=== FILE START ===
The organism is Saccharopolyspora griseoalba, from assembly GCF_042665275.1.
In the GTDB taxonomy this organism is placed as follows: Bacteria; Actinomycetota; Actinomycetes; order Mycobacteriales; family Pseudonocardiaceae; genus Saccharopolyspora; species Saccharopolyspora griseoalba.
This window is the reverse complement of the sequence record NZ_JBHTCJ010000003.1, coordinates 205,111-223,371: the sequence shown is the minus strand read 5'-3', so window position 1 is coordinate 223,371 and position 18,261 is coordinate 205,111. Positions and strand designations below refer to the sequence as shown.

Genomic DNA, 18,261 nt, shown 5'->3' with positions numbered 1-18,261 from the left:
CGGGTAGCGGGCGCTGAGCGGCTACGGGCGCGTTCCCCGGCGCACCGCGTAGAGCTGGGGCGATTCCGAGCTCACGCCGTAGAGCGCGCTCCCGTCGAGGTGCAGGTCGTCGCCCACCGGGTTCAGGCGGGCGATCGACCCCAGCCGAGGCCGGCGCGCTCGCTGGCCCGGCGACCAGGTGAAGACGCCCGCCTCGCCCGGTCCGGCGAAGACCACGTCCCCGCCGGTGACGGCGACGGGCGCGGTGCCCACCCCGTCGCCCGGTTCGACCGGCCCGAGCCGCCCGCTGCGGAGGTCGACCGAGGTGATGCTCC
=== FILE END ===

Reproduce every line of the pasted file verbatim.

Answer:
The organism is Saccharopolyspora griseoalba, from assembly GCF_042665275.1.
In the GTDB taxonomy this organism is placed as follows: Bacteria; Actinomycetota; Actinomycetes; order Mycobacteriales; family Pseudonocardiaceae; genus Saccharopolyspora; species Saccharopolyspora griseoalba.
This window is the reverse complement of the sequence record NZ_JBHTCJ010000003.1, coordinates 205,111-223,371: the sequence shown is the minus strand read 5'-3', so window position 1 is coordinate 223,371 and position 18,261 is coordinate 205,111. Positions and strand designations below refer to the sequence as shown.

Genomic DNA, 18,261 nt, shown 5'->3' with positions numbered 1-18,261 from the left:
CGGGTAGCGGGCGCTGAGCGGCTACGGGCGCGTTCCCCGGCGCACCGCGTAGAGCTGGGGCGATTCCGAGCTCACGCCGTAGAGCGCGCTCCCGTCGAGGTGCAGGTCGTCGCCCACCGGGTTCAGGCGGGCGATCGACCCCAGCCGAGGCCGGCGCGCTCGCTGGCCCGGCGACCAGGTGAAGACGCCCGCCTCGCCCGGTCCGGCGAAGACCACGTCCCCGCCGGTGACGGCGACGGGCGCGGTGCCCACCCCGTCGCCCGGTTCGACCGGCCCGAGCCGCCCGCTGCGGAGGTCGACCGAGGTGATGCTCC